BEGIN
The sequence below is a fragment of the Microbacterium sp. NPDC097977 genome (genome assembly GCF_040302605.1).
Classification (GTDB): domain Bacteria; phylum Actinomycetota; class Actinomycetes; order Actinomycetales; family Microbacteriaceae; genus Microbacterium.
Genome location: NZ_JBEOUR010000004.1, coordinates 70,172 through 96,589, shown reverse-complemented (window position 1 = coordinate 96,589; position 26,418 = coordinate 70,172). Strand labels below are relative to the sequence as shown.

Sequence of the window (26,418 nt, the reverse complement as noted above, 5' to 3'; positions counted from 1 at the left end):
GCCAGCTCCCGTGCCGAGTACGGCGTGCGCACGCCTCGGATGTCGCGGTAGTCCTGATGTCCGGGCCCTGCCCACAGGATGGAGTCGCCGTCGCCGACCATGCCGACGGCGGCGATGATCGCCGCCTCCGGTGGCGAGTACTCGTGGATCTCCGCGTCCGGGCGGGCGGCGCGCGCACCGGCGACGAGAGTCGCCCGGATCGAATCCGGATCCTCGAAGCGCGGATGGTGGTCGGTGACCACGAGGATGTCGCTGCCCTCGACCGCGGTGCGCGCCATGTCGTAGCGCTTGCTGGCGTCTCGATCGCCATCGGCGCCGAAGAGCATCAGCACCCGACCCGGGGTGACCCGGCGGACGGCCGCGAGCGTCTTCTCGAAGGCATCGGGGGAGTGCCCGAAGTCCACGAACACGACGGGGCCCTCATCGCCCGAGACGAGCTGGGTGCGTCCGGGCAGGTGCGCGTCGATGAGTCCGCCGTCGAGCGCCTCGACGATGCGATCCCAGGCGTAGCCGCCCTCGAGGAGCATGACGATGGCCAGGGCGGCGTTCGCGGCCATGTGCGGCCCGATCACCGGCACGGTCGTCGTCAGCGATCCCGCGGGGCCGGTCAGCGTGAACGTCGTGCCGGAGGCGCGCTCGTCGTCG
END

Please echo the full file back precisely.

The sequence below is a fragment of the Microbacterium sp. NPDC097977 genome (genome assembly GCF_040302605.1).
Classification (GTDB): domain Bacteria; phylum Actinomycetota; class Actinomycetes; order Actinomycetales; family Microbacteriaceae; genus Microbacterium.
Genome location: NZ_JBEOUR010000004.1, coordinates 70,172 through 96,589, shown reverse-complemented (window position 1 = coordinate 96,589; position 26,418 = coordinate 70,172). Strand labels below are relative to the sequence as shown.

Sequence of the window (26,418 nt, the reverse complement as noted above, 5' to 3'; positions counted from 1 at the left end):
GCCAGCTCCCGTGCCGAGTACGGCGTGCGCACGCCTCGGATGTCGCGGTAGTCCTGATGTCCGGGCCCTGCCCACAGGATGGAGTCGCCGTCGCCGACCATGCCGACGGCGGCGATGATCGCCGCCTCCGGTGGCGAGTACTCGTGGATCTCCGCGTCCGGGCGGGCGGCGCGCGCACCGGCGACGAGAGTCGCCCGGATCGAATCCGGATCCTCGAAGCGCGGATGGTGGTCGGTGACCACGAGGATGTCGCTGCCCTCGACCGCGGTGCGCGCCATGTCGTAGCGCTTGCTGGCGTCTCGATCGCCATCGGCGCCGAAGAGCATCAGCACCCGACCCGGGGTGACCCGGCGGACGGCCGCGAGCGTCTTCTCGAAGGCATCGGGGGAGTGCCCGAAGTCCACGAACACGACGGGGCCCTCATCGCCCGAGACGAGCTGGGTGCGTCCGGGCAGGTGCGCGTCGATGAGTCCGCCGTCGAGCGCCTCGACGATGCGATCCCAGGCGTAGCCGCCCTCGAGGAGCATGACGATGGCCAGGGCGGCGTTCGCGGCCATGTGCGGCCCGATCACCGGCACGGTCGTCGTCAGCGATCCCGCGGGGCCGGTCAGCGTGAACGTCGTGCCGGAGGCGCGCTCGTCGTCG